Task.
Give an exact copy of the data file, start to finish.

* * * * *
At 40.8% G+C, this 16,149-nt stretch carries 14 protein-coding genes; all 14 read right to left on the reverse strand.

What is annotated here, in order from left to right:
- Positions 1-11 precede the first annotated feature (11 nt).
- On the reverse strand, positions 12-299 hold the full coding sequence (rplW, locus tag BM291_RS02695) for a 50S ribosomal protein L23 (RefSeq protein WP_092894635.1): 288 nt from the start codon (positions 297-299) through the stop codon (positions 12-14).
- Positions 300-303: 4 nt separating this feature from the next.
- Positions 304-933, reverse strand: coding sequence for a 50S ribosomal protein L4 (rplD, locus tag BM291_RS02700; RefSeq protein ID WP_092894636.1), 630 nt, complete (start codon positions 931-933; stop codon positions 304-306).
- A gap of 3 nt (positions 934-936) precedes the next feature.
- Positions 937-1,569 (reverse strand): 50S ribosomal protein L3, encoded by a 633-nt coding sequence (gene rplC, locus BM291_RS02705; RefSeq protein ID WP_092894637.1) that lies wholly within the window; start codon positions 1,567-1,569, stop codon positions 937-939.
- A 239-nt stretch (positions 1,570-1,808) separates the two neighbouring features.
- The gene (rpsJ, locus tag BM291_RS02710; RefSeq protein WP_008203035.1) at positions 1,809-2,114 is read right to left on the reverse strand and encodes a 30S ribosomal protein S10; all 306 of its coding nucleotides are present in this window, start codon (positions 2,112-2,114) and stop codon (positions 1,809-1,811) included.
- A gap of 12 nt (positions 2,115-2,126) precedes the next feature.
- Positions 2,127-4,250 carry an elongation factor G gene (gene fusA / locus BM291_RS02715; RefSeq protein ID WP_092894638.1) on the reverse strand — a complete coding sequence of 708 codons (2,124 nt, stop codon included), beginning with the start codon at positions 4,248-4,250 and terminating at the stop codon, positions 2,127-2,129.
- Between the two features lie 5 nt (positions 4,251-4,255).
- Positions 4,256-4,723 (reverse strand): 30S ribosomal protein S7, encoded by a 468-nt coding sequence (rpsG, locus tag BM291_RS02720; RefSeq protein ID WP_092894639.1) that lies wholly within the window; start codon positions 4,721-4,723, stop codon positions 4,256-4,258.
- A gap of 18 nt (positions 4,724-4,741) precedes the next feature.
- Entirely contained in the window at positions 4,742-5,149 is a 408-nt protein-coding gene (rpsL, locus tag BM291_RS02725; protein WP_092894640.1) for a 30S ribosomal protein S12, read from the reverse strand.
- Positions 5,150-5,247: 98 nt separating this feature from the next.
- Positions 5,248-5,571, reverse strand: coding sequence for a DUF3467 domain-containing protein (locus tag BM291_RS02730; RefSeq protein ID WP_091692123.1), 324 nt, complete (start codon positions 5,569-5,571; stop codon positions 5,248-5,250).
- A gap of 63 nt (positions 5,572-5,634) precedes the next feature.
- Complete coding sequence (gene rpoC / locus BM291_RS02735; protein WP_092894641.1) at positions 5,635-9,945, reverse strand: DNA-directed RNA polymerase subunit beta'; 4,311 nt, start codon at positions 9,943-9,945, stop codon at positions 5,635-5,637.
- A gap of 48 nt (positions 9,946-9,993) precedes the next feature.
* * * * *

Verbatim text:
At 40.8% G+C, this 16,149-nt stretch carries 14 protein-coding genes; all 14 read right to left on the reverse strand.

What is annotated here, in order from left to right:
- Positions 1-11 precede the first annotated feature (11 nt).
- On the reverse strand, positions 12-299 hold the full coding sequence (rplW, locus tag BM291_RS02695) for a 50S ribosomal protein L23 (RefSeq protein WP_092894635.1): 288 nt from the start codon (positions 297-299) through the stop codon (positions 12-14).
- Positions 300-303: 4 nt separating this feature from the next.
- Positions 304-933, reverse strand: coding sequence for a 50S ribosomal protein L4 (rplD, locus tag BM291_RS02700; RefSeq protein ID WP_092894636.1), 630 nt, complete (start codon positions 931-933; stop codon positions 304-306).
- A gap of 3 nt (positions 934-936) precedes the next feature.
- Positions 937-1,569 (reverse strand): 50S ribosomal protein L3, encoded by a 633-nt coding sequence (gene rplC, locus BM291_RS02705; RefSeq protein ID WP_092894637.1) that lies wholly within the window; start codon positions 1,567-1,569, stop codon positions 937-939.
- A 239-nt stretch (positions 1,570-1,808) separates the two neighbouring features.
- The gene (rpsJ, locus tag BM291_RS02710; RefSeq protein WP_008203035.1) at positions 1,809-2,114 is read right to left on the reverse strand and encodes a 30S ribosomal protein S10; all 306 of its coding nucleotides are present in this window, start codon (positions 2,112-2,114) and stop codon (positions 1,809-1,811) included.
- A gap of 12 nt (positions 2,115-2,126) precedes the next feature.
- Positions 2,127-4,250 carry an elongation factor G gene (gene fusA / locus BM291_RS02715; RefSeq protein ID WP_092894638.1) on the reverse strand — a complete coding sequence of 708 codons (2,124 nt, stop codon included), beginning with the start codon at positions 4,248-4,250 and terminating at the stop codon, positions 2,127-2,129.
- Between the two features lie 5 nt (positions 4,251-4,255).
- Positions 4,256-4,723 (reverse strand): 30S ribosomal protein S7, encoded by a 468-nt coding sequence (rpsG, locus tag BM291_RS02720; RefSeq protein ID WP_092894639.1) that lies wholly within the window; start codon positions 4,721-4,723, stop codon positions 4,256-4,258.
- A gap of 18 nt (positions 4,724-4,741) precedes the next feature.
- Entirely contained in the window at positions 4,742-5,149 is a 408-nt protein-coding gene (rpsL, locus tag BM291_RS02725; protein WP_092894640.1) for a 30S ribosomal protein S12, read from the reverse strand.
- Positions 5,150-5,247: 98 nt separating this feature from the next.
- Positions 5,248-5,571, reverse strand: coding sequence for a DUF3467 domain-containing protein (locus tag BM291_RS02730; RefSeq protein ID WP_091692123.1), 324 nt, complete (start codon positions 5,569-5,571; stop codon positions 5,248-5,250).
- A gap of 63 nt (positions 5,572-5,634) precedes the next feature.
- Complete coding sequence (gene rpoC / locus BM291_RS02735; protein WP_092894641.1) at positions 5,635-9,945, reverse strand: DNA-directed RNA polymerase subunit beta'; 4,311 nt, start codon at positions 9,943-9,945, stop codon at positions 5,635-5,637.
- A gap of 48 nt (positions 9,946-9,993) precedes the next feature.